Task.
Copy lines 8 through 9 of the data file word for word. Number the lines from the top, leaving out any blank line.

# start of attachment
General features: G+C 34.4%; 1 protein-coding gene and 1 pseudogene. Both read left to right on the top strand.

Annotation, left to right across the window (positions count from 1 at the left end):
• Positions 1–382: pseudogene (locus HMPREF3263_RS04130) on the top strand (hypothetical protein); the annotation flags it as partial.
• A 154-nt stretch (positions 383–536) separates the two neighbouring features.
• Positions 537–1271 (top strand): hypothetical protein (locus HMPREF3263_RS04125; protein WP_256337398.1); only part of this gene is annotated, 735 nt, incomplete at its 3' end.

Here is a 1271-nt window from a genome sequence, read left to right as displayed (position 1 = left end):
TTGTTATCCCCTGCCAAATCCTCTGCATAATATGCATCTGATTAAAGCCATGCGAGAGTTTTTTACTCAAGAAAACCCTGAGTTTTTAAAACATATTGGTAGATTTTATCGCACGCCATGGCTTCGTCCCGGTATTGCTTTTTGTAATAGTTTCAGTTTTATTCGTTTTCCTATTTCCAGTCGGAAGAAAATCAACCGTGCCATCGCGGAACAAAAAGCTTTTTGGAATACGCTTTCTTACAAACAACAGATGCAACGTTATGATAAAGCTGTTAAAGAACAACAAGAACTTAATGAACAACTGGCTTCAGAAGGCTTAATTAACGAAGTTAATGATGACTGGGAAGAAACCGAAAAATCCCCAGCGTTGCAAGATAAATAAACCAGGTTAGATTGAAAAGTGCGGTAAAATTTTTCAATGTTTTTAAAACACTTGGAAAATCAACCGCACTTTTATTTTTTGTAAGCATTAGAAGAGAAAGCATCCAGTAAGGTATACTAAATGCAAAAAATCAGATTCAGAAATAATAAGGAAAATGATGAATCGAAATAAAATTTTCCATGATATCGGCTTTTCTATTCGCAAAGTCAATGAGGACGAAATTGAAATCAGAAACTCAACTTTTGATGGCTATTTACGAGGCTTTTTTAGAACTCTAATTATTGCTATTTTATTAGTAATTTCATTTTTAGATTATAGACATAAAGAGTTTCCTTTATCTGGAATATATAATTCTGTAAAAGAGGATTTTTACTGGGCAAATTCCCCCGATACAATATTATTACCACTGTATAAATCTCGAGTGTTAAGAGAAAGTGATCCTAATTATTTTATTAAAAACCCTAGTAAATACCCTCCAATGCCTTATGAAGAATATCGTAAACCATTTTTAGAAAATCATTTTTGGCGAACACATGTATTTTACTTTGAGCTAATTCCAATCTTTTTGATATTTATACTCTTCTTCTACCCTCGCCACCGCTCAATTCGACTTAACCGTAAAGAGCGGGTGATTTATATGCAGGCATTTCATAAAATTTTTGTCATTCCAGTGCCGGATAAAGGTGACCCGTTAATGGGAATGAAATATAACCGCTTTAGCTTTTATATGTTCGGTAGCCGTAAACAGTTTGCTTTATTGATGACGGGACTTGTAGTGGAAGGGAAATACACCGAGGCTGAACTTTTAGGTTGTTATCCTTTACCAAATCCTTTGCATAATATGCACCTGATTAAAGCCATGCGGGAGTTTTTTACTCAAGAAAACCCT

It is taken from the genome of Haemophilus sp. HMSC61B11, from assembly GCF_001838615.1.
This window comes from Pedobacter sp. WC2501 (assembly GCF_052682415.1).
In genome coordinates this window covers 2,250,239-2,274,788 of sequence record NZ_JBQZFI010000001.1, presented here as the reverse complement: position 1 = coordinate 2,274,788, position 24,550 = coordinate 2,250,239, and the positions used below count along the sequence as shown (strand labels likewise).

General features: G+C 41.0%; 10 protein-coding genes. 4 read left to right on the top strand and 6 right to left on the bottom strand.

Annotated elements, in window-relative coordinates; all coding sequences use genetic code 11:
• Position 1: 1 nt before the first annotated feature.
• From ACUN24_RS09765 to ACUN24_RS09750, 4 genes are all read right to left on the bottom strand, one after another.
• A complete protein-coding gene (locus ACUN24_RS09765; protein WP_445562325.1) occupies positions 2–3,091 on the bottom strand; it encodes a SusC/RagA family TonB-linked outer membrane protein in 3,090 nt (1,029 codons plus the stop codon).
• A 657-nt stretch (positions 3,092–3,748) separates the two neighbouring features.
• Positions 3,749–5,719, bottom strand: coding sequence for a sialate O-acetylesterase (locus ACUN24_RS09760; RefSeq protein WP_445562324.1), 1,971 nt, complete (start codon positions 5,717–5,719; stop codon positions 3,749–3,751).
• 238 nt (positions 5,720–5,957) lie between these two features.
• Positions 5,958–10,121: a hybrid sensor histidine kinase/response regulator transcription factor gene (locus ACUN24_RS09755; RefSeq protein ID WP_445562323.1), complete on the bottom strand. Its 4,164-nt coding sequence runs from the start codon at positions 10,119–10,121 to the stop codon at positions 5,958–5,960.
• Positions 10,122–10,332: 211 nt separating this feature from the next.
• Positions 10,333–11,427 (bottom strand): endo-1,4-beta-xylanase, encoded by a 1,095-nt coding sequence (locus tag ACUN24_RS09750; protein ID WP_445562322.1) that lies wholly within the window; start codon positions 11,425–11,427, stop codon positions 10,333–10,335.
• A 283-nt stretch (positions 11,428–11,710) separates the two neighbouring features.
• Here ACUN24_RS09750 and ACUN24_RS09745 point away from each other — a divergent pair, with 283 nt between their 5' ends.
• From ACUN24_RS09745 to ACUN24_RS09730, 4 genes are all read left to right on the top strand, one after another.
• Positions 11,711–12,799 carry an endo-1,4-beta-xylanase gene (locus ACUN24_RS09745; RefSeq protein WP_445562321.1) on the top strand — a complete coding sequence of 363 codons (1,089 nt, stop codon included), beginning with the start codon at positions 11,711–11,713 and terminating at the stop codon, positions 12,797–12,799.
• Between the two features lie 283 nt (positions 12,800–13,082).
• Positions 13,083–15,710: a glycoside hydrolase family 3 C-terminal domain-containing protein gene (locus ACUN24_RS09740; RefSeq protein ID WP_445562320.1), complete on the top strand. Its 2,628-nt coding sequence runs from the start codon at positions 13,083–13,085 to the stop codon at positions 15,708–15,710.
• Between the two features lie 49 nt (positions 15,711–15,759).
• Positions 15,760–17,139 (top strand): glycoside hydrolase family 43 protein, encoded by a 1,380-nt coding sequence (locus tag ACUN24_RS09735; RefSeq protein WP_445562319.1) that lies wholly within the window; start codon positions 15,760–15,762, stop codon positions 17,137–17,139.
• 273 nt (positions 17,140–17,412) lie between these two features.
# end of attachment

It is taken from the genome of Haemophilus sp. HMSC61B11, from assembly GCF_001838615.1.
This window comes from Pedobacter sp. WC2501 (assembly GCF_052682415.1).